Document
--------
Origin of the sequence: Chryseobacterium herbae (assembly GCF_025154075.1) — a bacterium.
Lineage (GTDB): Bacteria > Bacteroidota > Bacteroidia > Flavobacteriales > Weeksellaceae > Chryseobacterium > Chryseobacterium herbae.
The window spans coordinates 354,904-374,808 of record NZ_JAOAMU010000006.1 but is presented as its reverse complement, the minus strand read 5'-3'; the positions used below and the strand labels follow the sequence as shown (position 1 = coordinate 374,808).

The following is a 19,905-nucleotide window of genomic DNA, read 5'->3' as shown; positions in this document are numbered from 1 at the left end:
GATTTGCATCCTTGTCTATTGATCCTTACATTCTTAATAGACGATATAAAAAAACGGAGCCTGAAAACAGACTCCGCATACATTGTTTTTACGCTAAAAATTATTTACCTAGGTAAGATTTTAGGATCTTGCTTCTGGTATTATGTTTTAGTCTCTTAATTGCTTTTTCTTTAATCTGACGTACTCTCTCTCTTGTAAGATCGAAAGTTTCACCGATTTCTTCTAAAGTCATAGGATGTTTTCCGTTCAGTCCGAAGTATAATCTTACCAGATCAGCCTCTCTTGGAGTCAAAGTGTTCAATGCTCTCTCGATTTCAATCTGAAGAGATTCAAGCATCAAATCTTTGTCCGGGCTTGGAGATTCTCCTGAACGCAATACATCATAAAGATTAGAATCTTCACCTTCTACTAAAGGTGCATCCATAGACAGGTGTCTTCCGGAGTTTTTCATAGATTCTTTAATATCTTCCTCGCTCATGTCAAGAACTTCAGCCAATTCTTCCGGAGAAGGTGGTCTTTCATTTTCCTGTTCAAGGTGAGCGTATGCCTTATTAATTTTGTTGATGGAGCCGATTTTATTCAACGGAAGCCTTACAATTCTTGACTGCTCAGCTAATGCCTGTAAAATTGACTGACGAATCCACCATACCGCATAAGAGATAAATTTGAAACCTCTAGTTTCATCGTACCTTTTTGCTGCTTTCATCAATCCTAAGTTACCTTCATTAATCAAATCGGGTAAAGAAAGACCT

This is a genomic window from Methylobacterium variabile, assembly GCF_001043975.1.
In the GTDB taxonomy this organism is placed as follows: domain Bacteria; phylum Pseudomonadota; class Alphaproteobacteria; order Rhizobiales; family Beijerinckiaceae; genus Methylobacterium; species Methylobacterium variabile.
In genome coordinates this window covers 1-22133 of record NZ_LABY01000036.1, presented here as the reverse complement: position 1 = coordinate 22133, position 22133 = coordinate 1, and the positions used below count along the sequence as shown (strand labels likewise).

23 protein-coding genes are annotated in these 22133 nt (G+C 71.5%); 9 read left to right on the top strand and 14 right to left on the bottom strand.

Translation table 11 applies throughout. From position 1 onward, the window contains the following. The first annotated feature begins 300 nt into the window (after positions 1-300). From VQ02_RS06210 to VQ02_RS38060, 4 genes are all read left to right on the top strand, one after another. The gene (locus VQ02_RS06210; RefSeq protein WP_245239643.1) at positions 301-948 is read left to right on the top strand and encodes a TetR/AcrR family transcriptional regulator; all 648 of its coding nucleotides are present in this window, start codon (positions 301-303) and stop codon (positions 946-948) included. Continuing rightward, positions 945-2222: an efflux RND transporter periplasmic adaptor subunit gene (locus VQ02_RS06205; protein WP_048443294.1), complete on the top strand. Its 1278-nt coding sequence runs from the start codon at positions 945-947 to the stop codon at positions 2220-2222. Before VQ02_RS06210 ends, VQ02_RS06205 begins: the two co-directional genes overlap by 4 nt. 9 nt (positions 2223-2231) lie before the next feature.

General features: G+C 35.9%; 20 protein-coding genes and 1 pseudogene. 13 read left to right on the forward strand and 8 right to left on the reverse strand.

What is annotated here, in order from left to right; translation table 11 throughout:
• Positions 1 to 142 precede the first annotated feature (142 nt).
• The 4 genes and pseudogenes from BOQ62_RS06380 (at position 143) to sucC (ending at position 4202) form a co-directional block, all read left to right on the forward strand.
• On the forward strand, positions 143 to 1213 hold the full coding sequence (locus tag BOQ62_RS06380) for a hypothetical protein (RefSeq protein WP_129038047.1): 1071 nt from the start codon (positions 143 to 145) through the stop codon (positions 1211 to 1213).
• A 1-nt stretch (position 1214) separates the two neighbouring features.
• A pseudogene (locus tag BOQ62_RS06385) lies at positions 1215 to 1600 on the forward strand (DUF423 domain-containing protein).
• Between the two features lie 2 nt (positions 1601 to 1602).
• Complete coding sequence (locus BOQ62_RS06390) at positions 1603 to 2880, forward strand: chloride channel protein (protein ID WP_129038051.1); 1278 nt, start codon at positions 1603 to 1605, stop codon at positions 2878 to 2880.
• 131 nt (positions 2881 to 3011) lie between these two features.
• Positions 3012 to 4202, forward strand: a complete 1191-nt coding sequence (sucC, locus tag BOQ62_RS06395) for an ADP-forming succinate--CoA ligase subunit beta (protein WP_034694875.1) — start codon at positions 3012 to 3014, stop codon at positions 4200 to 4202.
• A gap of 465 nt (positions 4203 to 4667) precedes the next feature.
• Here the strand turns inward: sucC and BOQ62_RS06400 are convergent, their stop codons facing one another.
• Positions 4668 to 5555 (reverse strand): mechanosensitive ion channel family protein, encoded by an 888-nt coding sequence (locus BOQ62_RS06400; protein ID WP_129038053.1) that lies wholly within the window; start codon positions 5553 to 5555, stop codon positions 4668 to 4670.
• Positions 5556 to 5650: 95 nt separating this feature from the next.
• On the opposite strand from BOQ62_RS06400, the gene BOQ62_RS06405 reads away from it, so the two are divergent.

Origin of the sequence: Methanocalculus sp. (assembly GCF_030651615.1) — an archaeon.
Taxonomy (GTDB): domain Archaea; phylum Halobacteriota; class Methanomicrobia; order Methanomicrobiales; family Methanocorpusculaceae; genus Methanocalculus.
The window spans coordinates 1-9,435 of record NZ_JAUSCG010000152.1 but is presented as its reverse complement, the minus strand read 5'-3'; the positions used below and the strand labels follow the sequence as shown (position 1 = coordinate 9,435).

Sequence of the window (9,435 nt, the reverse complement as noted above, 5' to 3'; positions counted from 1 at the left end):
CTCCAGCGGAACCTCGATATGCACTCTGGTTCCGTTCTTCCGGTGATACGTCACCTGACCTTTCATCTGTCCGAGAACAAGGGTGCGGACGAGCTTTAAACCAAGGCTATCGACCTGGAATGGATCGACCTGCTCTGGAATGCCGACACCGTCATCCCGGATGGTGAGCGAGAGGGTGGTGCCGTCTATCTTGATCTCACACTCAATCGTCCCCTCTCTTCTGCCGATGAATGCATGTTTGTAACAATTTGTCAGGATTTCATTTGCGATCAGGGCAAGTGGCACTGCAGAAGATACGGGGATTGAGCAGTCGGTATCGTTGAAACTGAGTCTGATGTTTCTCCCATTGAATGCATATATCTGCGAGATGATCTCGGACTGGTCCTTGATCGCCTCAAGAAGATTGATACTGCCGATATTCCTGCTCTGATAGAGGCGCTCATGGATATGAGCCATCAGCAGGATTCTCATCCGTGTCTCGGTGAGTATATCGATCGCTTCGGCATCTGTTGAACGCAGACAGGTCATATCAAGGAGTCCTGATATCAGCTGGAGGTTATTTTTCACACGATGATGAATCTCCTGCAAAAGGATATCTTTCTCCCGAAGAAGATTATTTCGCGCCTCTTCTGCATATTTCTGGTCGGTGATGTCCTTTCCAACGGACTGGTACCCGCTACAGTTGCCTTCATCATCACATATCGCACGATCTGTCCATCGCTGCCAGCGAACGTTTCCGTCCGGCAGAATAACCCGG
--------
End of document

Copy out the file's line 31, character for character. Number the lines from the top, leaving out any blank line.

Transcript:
CTCCAGCGGAACCTCGATATGCACTCTGGTTCCGTTCTTCCGGTGATACGTCACCTGACCTTTCATCTGTCCGAGAACAAGGGTGCGGACGAGCTTTAAACCAAGGCTATCGACCTGGAATGGATCGACCTGCTCTGGAATGCCGACACCGTCATCCCGGATGGTGAGCGAGAGGGTGGTGCCGTCTATCTTGATCTCACACTCAATCGTCCCCTCTCTTCTGCCGATGAATGCATGTTTGTAACAATTTGTCAGGATTTCATTTGCGATCAGGGCAAGTGGCACTGCAGAAGATACGGGGATTGAGCAGTCGGTATCGTTGAAACTGAGTCTGATGTTTCTCCCATTGAATGCATATATCTGCGAGATGATCTCGGACTGGTCCTTGATCGCCTCAAGAAGATTGATACTGCCGATATTCCTGCTCTGATAGAGGCGCTCATGGATATGAGCCATCAGCAGGATTCTCATCCGTGTCTCGGTGAGTATATCGATCGCTTCGGCATCTGTTGAACGCAGACAGGTCATATCAAGGAGTCCTGATATCAGCTGGAGGTTATTTTTCACACGATGATGAATCTCCTGCAAAAGGATATCTTTCTCCCGAAGAAGATTATTTCGCGCCTCTTCTGCATATTTCTGGTCGGTGATGTCCTTTCCAACGGACTGGTACCCGCTACAGTTGCCTTCATCATCACATATCGCACGATCTGTCCATCGCTGCCAGCGAACGTTTCCGTCCGGCAGAATAACCCGG